While 3D printing and rapid prototyping aren’t new terms, they still play massive roles in making the lives of designers, engineers, and others much simpler. If we were to ask you about the difference between rapid prototyping and 3D printing, though, would you have an answer? If not, you aren’t alone. Many people think that these two terms are interchangeable, although they’re quite different.
Rapid prototyping, also known as RP, is a process utilised in additive manufacturing used to create models much faster than before. It is carried out with the help of a 3D printer or a piece of technology that utilises additive manufacturing.
Additive manufacturing is a technology that allows a design to be printed layer by layer. Put simply, it is the adding layers on top of each other—hence the term additive.
3D printing, on the other hand, describes the entire process, which begins at the 3D model itself that is then turned into a physical object. 3D printing, then, is a term that describes the general process itself, whereas rapid prototyping is just one application that exists under 3D printing or additive manufacturing.
Now, let’s briefly discuss three factors that make rapid prototyping and 3D printing so different from one another.
When it comes to pricing, there is a considerable price difference between rapid prototyping and 3D printing. The former will come with a considerably heftier price tag.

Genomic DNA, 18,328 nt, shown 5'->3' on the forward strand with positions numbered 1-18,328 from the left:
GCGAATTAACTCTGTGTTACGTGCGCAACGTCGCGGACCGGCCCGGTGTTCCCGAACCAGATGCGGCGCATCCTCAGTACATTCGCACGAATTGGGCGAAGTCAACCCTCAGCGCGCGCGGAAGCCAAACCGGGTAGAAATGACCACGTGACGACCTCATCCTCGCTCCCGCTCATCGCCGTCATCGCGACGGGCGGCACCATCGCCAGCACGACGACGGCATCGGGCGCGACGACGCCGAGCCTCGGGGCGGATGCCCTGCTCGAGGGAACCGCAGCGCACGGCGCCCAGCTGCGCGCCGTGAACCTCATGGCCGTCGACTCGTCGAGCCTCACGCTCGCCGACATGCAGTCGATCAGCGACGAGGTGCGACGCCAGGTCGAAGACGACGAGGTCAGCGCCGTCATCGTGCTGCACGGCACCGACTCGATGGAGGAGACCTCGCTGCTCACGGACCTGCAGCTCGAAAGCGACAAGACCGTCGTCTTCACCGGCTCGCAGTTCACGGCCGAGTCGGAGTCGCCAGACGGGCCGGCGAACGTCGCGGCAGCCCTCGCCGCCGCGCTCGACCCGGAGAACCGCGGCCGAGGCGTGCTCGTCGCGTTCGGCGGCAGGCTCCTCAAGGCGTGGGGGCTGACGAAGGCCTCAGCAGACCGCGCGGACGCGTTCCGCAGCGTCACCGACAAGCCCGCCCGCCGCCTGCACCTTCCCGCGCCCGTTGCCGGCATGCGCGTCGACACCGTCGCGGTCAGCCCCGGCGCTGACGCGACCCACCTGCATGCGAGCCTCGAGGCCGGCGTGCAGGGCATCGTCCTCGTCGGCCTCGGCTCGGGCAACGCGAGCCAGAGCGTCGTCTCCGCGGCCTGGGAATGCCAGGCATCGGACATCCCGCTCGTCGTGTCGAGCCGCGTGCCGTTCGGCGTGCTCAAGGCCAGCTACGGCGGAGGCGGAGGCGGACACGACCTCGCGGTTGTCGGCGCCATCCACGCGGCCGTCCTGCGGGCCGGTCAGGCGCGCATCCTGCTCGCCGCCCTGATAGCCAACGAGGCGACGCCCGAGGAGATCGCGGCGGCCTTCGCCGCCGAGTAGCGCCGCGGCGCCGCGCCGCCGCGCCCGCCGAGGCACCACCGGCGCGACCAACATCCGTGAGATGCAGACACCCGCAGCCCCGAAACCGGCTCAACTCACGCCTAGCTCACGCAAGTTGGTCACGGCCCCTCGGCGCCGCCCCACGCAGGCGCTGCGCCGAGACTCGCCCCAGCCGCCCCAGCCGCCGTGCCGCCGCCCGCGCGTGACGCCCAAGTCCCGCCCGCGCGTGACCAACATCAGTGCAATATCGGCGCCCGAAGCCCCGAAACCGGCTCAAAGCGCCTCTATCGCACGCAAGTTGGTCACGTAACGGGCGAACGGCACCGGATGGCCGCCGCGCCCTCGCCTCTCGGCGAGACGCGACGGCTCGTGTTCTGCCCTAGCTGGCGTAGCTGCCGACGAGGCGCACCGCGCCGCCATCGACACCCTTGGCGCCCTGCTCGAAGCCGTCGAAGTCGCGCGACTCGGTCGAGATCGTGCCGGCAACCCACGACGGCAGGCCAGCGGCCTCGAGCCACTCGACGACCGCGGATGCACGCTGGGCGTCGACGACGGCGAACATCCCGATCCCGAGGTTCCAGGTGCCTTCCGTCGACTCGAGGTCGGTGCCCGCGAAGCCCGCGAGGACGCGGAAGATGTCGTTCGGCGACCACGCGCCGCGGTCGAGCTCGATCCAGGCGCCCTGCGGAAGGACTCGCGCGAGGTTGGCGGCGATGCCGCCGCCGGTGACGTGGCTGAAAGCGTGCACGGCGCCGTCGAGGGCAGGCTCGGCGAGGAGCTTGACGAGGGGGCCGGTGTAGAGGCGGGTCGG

Many factors contribute to this—the type of materials used, maintenance, and so on. However, perhaps the real reason there is such a price gap between the two is that rapid prototyping technology costs over tens of thousands of dollars to maintain, while the upkeep of a 3D printer is cheap in comparison.
While 3D printing technology is constantly expanding the list of materials it can work with, it is nothing compared to rapid prompting. While 3D printing is limited to plastic-like materials such as PVC, rapid prototyping can utilise ABS, acrylic polycarbonate, and so on.
3D printers have the upper hand over rapid prototyping in terms of how easy it is to utilise the technology. 3D printing barely requires any training, as there isn’t much to adjust compared to rapid prototyping. However, 3D printing will take longer depending on the accuracy and the complexity of the part it is trying to print. What slows down the 3D printing process the most is the modelling part. That said, once that model is created, the process of printing and producing the models is quick and easy.
To conclude, we hope that you now know the differences between rapid prototyping and 3D printing. The next time someone brings up the topic or you require such a service, you’ll know exactly which ones you should be opting for depending on your needs and budget without ending up with a solution that’s too expensive or unable to achieve the results you want.